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Redfield ratio for aquatic plants
- To: <Aquatic-Plants at actwin_com>
- Subject: Redfield ratio for aquatic plants
- From: Thomas Barr <tcbiii at earthlink_net>
- Date: Tue, 02 Jul 2002 00:57:41 -0700
- In-reply-to: <200206070748.g577m3I12545 at acme_actwin.com>
- User-agent: Microsoft-Outlook-Express-Macintosh-Edition/5.02.2022
Someone asked about a Redfield type ratio for aquatic plants(Garten 1976).
Well here it is and no surprise here:
N:P=> 8 to 10:1
Algae? 14:1(Redfield 1958)
PO4 limitation hurts the non vascular, vascular and non aquatics based on
this ratio more than the algae based on limitation theory if it is all in
the water column.
The ratio remains surprisingly constant when plants receive this ratio even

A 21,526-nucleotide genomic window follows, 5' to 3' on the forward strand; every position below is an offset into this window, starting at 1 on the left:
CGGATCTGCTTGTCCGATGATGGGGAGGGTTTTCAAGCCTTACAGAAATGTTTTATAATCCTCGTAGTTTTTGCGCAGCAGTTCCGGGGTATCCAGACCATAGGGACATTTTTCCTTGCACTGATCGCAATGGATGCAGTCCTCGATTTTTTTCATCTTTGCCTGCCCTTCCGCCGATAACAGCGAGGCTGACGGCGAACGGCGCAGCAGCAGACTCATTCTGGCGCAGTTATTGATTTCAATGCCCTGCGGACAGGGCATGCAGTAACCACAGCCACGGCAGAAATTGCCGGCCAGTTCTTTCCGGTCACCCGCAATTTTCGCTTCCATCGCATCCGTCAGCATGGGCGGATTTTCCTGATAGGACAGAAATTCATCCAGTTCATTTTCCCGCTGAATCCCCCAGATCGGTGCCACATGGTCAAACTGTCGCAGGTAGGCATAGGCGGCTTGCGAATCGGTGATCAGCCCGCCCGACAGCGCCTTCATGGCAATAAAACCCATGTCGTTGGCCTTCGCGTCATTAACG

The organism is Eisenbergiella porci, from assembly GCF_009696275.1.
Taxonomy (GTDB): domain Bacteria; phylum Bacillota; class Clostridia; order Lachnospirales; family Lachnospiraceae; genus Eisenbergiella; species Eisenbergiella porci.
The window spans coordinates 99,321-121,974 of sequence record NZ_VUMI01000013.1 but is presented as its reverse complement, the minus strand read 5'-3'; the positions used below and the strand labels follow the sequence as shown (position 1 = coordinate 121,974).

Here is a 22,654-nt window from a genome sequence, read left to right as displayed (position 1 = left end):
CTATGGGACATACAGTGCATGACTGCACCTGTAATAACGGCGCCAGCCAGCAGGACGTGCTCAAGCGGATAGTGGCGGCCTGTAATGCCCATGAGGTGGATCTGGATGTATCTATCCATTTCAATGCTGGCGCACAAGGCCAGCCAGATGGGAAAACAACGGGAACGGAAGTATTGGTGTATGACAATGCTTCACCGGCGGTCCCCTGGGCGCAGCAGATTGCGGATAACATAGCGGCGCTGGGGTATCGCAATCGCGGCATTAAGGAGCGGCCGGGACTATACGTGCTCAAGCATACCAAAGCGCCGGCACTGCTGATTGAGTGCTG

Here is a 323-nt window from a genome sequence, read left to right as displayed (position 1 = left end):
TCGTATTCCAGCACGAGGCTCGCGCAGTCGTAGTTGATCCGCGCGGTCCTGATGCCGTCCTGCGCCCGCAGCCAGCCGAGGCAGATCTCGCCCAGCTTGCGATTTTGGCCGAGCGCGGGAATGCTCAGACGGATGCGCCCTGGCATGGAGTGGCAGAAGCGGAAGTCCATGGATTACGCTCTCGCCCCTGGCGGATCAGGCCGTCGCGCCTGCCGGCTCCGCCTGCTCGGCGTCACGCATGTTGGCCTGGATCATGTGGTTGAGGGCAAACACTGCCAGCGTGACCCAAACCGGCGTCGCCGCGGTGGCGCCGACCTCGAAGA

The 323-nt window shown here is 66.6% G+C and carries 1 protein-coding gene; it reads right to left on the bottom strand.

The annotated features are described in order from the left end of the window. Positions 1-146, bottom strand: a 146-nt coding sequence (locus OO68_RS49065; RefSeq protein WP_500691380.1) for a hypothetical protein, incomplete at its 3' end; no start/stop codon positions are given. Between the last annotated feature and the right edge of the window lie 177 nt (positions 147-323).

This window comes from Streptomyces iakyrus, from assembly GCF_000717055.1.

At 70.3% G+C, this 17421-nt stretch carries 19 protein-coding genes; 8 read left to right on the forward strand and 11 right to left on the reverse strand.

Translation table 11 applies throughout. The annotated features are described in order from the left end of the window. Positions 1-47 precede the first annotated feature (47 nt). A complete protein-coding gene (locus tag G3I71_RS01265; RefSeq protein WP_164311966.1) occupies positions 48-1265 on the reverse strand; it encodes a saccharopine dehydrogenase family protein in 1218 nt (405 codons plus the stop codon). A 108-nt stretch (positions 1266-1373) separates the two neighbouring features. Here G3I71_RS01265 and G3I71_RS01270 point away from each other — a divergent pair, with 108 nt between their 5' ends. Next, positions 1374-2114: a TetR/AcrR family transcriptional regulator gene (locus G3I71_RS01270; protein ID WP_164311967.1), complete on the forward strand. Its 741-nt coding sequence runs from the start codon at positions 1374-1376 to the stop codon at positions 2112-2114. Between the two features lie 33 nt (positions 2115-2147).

if the nutrients or light limits growth even(for plants).(Ingestad & Agren
Chapin (1980) also has some interesting patterns of the order of how a plant
reacts when a nutrient supply declines. 1) a decrease in vacuolar reserves
with little effect on growth,
2) continued reduction in tissue nutrient concentrations,especially in
older leaves and stems, reduced rates of leaf growth and photosynthesis,
increased non structural carbohydrate levels, old leaves falling off,
increased root mass ratio, more root absorption capacity.
3) Greatly reduced photosynthesis an nutrient absorption, dormancy or death
of the meristems/active growing regions.
Plants will also adapt and get use to low or limited tanks/conditions.
Food for thought.